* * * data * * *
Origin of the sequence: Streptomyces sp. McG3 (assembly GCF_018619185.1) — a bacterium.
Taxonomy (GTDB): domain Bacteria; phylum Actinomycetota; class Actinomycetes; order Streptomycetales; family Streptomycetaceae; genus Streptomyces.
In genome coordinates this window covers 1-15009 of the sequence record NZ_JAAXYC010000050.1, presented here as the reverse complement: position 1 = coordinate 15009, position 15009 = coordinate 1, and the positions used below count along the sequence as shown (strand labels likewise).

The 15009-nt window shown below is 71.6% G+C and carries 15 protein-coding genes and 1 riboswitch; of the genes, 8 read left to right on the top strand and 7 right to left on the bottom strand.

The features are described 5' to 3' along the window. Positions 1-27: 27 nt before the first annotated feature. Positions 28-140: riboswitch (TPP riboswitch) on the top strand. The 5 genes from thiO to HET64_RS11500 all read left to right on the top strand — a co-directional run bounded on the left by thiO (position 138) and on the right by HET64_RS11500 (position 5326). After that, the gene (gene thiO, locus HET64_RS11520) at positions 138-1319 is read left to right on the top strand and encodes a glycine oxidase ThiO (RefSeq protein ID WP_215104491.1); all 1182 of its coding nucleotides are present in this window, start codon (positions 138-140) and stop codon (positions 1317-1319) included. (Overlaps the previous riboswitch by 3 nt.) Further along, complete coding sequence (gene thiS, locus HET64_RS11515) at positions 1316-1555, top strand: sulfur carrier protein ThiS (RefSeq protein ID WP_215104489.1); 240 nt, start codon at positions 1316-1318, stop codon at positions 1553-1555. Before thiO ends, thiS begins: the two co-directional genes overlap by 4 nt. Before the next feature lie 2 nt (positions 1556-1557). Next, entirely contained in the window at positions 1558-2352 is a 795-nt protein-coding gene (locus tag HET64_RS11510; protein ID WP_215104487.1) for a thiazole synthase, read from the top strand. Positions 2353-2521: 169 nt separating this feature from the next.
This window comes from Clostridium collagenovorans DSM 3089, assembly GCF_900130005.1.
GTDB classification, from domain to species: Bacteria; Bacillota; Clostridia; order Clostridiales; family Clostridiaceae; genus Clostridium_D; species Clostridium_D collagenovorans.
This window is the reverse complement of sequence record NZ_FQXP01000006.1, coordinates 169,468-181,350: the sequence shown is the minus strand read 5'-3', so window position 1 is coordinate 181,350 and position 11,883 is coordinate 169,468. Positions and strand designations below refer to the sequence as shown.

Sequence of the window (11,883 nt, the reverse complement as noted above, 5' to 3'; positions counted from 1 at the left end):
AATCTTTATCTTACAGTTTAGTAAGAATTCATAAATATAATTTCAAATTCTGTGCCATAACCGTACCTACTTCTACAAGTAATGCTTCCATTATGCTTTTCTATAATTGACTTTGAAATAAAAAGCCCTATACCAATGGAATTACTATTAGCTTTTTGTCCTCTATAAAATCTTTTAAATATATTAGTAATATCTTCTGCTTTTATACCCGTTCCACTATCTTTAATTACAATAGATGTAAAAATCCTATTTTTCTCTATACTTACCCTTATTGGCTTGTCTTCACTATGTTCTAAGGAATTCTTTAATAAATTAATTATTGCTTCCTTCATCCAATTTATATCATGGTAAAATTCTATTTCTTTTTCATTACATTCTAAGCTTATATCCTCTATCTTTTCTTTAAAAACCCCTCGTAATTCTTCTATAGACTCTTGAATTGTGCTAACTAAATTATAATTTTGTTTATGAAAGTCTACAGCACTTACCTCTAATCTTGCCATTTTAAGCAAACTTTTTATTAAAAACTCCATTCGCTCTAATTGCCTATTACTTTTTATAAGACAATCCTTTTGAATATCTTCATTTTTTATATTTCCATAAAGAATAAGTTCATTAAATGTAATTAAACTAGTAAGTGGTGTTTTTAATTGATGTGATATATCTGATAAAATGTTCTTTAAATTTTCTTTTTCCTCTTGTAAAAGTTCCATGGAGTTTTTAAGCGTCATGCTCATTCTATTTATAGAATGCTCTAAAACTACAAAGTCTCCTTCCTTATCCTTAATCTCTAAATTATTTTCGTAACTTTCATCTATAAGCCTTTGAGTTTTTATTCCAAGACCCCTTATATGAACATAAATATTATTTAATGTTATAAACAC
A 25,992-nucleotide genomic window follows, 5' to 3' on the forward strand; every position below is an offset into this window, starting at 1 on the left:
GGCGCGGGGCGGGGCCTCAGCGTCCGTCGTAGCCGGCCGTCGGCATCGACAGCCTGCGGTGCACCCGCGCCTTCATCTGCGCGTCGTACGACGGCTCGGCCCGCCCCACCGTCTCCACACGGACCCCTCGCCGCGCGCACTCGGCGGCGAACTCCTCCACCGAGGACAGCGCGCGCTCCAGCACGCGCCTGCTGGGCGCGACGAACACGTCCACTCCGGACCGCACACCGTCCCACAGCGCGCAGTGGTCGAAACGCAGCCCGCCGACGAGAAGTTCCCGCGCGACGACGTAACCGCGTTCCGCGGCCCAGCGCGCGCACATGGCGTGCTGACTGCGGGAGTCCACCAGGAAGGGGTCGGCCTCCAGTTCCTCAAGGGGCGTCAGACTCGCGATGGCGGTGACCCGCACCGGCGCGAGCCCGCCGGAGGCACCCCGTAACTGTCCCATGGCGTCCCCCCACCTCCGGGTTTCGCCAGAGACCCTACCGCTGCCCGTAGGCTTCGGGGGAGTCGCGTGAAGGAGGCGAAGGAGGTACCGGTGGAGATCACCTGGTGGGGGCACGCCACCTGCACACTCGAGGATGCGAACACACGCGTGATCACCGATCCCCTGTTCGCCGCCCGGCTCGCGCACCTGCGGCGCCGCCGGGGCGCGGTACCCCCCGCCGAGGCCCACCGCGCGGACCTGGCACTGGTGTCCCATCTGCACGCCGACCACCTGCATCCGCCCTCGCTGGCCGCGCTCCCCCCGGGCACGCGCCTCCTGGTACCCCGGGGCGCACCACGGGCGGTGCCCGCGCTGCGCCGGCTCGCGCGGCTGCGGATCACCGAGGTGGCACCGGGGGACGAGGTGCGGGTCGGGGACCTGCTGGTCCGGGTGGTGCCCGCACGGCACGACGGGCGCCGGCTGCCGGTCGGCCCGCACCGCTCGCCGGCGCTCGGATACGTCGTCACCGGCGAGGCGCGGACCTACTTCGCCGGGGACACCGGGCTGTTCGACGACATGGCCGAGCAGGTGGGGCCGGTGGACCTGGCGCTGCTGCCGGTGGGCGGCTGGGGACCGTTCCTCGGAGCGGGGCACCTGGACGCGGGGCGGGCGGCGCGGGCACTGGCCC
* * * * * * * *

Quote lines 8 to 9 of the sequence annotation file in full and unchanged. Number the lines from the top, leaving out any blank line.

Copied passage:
This window is the reverse complement of sequence record NZ_FQXP01000006.1, coordinates 169,468-181,350: the sequence shown is the minus strand read 5'-3', so window position 1 is coordinate 181,350 and position 11,883 is coordinate 169,468. Positions and strand designations below refer to the sequence as shown.

Sequence of the window (11,883 nt, the reverse complement as noted above, 5' to 3'; positions counted from 1 at the left end):